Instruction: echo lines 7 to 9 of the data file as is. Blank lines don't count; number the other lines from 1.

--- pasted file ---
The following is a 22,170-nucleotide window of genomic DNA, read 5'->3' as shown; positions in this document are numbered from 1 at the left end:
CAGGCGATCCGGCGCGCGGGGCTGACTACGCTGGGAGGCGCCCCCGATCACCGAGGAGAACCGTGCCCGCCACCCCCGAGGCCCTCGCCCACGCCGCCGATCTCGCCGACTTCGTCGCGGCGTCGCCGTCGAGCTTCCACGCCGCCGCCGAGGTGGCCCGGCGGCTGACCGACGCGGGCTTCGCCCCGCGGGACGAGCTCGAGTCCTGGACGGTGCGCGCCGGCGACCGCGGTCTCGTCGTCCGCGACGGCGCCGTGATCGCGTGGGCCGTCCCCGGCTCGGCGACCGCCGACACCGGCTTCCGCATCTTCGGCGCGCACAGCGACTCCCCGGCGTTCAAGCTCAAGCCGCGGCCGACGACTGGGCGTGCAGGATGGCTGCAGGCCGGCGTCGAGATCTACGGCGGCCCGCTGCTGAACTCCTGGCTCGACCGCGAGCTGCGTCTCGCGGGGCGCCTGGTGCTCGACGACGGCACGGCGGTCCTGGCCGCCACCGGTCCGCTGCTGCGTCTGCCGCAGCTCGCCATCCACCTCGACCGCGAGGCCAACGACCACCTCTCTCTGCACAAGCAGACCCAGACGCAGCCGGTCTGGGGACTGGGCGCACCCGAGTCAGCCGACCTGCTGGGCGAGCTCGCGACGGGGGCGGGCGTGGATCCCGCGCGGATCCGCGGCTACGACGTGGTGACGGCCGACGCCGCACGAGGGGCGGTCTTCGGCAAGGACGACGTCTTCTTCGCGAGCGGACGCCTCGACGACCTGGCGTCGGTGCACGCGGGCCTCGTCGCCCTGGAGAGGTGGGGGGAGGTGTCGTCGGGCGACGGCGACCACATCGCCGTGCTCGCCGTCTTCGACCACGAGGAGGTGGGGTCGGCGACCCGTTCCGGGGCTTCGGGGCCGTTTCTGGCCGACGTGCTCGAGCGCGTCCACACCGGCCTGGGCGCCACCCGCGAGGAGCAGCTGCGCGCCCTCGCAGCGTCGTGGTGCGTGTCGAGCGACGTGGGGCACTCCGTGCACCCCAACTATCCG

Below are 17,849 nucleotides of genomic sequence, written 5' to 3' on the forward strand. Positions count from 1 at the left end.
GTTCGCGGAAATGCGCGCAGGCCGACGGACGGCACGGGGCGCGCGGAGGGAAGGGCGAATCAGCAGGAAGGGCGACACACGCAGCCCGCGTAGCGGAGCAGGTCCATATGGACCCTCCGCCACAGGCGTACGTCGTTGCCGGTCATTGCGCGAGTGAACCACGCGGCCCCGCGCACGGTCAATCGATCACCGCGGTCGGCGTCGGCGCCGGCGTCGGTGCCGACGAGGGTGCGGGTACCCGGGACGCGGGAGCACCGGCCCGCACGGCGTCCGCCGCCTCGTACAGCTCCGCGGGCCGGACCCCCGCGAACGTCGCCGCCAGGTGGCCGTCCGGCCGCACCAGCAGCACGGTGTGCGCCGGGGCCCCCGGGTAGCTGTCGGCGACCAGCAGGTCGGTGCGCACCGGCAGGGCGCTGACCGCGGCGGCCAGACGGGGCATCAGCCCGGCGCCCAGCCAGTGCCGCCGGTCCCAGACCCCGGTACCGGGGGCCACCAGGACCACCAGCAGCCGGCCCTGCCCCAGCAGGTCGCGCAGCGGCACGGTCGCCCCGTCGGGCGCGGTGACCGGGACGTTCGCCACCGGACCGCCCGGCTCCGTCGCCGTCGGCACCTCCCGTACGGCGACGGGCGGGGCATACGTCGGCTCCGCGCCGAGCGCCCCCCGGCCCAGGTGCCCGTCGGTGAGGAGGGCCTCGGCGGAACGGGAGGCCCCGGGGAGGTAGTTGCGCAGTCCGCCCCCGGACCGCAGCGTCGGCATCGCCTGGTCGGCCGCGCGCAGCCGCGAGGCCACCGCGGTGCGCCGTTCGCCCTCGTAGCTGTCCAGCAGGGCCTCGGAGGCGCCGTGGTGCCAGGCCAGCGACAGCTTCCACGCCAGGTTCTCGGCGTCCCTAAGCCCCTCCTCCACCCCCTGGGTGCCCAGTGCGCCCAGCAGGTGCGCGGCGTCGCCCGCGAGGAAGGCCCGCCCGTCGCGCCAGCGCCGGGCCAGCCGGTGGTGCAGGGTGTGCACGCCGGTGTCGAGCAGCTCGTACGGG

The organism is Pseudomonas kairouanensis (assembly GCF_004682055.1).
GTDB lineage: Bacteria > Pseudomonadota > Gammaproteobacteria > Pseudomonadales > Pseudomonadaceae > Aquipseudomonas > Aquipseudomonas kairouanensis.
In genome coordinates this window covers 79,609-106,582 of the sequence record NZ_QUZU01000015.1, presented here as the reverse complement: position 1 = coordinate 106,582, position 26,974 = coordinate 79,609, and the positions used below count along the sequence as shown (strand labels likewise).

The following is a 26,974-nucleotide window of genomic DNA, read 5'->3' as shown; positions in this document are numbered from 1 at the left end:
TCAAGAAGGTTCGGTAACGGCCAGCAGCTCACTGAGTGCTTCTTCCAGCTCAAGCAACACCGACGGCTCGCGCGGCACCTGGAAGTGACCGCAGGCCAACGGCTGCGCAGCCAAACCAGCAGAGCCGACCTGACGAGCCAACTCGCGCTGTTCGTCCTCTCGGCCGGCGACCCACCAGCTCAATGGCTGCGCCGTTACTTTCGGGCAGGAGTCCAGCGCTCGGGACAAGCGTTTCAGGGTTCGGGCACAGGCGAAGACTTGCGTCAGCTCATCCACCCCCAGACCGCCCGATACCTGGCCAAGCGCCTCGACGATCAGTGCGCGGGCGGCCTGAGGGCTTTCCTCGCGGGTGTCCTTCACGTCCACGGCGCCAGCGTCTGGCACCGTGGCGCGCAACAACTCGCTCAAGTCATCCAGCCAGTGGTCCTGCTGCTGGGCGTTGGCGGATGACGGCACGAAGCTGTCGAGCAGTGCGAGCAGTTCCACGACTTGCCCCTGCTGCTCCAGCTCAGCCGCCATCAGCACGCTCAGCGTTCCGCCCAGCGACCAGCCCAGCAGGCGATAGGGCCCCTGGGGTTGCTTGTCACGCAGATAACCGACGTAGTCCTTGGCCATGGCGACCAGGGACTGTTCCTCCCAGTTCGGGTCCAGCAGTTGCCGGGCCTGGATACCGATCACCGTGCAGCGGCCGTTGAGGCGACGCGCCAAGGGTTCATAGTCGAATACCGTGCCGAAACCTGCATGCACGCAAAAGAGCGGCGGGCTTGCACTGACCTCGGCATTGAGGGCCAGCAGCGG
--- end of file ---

In genome coordinates this window covers 79,609-106,582 of the sequence record NZ_QUZU01000015.1, presented here as the reverse complement: position 1 = coordinate 106,582, position 26,974 = coordinate 79,609, and the positions used below count along the sequence as shown (strand labels likewise).

The following is a 26,974-nucleotide window of genomic DNA, read 5'->3' as shown; positions in this document are numbered from 1 at the left end:
TCAAGAAGGTTCGGTAACGGCCAGCAGCTCACTGAGTGCTTCTTCCAGCTCAAGCAACACCGACGGCTCGCGCGGCACCTGGAAGTGACCGCAGGCCAACGGCTGCGCAGCCAAACCAGCAGAGCCGACCTGACGAGCCAACTCGCGCTGTTCGTCCTCTCGGCCGGCGACCCACCAGCTCAATGGCTGCGCCGTTACTTTCGGGCAGGAGTCCAGCGCTCGGGACAAGCGTTTCAGGGTTCGGGCACAGGCGAAGACTTGCGTCAGCTCATCCACCCCCAGACCGCCCGATACCTGGCCAAGCGCCTCGACGATCAGTGCGCGGGCGGCCTGAGGGCTTTCCTCGCGGGTGTCCTTCACGTCCACGGCGCCAGCGTCTGGCACCGTGGCGCGCAACAACTCGCTCAAGTCATCCAGCCAGTGGTCCTGCTGCTGGGCGTTGGCGGATGACGGCACGAAGCTGTCGAGCAGTGCGAGCAGTTCCACGACTTGCCCCTGCTGCTCCAGCTCAGCCGCCATCAGCACGCTCAGCGTTCCGCCCAGCGACCAGCCCAGCAGGCGATAGGGCCCCTGGGGTTGCTTGTCACGCAGATAACCGACGTAGTCCTTGGCCATGGCGACCAGGGACTGTTCCTCCCAGTTCGGGTCCAGCAGTTGCCGGGCCTGGATACCGATCACCGTGCAGCGGCCGTTGAGGCGACGCGCCAAGGGTTCATAGTCGAATACCGTGCCGAAACCTGCATGCACGCAAAAGAGCGGCGGGCTTGCACTGACCTCGGCATTGAGGGCCAGCAGCGG